“Witch eyes.” Her grandmother had said that night as the women talked and she took the child’s measure for the first time.

Fiona had starred up innocently into the clear hazel eyes of the paler woman and felt that nagging suspicion of being in the presence of something that was more than it seemed.  Of course as a child she had no true idea of what it was.  Just this sudden unmistakable unshakable awareness as she peered up at the woman waiting for her to change form right before her eyes.

She had always been fearful of her father’s pale, hazel eyed mother. The woman had eyes that saw too much.  They saw everything and communicated with the souls of others without their knowledge.  These were things she had heard whispered growing up among the others.
The others were the ones of her family that had been born without that extra thing that most of the women had.  It was a generation skipping instance.  Every once in a while a woman in their line was born without that extra sense of the world, without the vision to see into others through dreams, premonitions and senses that were a family birthright.

They were raised in a different way than those with sight.  Still loved and shown the same affections and care, but kept away from the ones who bared stunning signs and levels of awareness.  It was a courtesy to both sides.  The children would grow to understand and appreciate each other before they interacted.  Understanding their differences and not treating each other badly over them.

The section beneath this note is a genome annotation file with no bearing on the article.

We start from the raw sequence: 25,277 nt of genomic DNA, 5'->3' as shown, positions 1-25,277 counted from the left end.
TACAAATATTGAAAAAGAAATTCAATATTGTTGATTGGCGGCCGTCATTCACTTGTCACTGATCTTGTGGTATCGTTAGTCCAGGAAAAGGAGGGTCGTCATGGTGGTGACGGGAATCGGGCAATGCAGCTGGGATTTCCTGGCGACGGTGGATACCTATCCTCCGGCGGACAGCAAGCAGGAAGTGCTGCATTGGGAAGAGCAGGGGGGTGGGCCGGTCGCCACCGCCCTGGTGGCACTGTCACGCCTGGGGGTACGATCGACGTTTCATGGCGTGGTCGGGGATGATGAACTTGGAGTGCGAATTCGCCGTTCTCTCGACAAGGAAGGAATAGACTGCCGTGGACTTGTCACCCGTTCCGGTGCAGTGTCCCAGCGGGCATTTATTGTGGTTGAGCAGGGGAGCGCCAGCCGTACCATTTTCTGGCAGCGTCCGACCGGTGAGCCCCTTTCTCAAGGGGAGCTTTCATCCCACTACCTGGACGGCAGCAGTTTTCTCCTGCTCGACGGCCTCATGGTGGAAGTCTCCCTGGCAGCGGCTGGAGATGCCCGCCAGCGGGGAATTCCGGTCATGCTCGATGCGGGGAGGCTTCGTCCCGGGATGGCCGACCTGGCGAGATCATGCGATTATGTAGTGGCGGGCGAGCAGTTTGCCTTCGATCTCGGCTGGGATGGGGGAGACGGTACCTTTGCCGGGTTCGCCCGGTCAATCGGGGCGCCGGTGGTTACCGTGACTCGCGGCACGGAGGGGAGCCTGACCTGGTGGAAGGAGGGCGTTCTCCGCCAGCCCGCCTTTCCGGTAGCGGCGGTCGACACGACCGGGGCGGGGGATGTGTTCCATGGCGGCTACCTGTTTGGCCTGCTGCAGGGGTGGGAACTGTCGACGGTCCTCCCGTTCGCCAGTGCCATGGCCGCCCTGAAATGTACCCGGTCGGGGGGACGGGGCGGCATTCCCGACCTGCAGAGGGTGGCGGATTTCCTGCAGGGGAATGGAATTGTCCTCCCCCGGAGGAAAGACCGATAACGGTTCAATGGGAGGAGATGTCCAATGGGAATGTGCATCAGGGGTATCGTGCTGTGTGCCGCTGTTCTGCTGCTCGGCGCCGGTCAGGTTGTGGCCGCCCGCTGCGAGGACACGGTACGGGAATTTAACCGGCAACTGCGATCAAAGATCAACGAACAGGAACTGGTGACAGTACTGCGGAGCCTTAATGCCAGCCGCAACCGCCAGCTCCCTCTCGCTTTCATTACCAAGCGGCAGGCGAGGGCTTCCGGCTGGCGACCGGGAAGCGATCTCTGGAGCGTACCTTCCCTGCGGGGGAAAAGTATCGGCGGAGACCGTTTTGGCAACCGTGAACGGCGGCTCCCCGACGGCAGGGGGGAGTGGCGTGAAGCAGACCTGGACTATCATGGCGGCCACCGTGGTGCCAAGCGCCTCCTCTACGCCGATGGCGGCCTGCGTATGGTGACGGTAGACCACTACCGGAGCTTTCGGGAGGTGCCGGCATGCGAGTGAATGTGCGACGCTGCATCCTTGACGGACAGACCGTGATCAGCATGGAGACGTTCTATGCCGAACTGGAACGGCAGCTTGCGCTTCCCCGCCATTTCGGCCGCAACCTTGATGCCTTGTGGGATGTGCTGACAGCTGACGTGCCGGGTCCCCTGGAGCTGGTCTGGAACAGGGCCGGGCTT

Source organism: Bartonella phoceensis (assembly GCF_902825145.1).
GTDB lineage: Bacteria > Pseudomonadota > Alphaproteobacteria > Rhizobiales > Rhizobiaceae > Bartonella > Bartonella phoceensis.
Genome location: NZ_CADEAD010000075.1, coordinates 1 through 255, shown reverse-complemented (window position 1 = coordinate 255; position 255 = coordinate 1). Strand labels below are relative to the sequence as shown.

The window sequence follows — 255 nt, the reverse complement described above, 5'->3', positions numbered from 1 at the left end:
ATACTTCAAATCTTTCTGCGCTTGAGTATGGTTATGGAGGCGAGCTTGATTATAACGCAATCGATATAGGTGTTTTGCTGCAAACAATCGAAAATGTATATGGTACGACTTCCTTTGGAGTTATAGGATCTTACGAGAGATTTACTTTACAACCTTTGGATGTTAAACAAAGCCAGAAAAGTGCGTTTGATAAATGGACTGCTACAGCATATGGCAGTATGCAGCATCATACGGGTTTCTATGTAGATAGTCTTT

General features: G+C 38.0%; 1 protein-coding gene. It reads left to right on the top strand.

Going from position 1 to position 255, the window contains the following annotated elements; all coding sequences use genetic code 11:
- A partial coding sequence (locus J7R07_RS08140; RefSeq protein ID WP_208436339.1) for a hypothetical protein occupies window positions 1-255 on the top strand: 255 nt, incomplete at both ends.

Before the conception of every child, the women of the family dreamed, during the pregnancy the women dreamed.  They dreamed of the child they would bare, knowing before modern technology whether a boy or a girl would be born.  When the mother conceived her entire existence was enrapt in the being she carried. And through their personal dreamscape they would understand the nature of that child. How it should be raised and what it should be led to do. 

Even those born without the special gifts procured to the blood line were dreamt of.  Regardless of whether it had been given sight or not, it would one day raise a child that most likely would be given sight.  And they needed to be raised in a fashion to be able to deal with their child’s gifts. That was why all dreams and premonitions centered around the child.

Fiona was the exception. Fiona’s mother Alejandra calls that time in her life ‘el negro’.  The dark. For the first time in her life she knew what it was to live as most people do.  She had only common sense, instincts and logic to guide her way through life.  All of her dreams during Fiona’s conception and birth had been shielded from her. All premonition and sensory insight dulled to just instances of déjà vu. Her mother in law said it was because the child she carried was blank. Meaning there was nothing to see.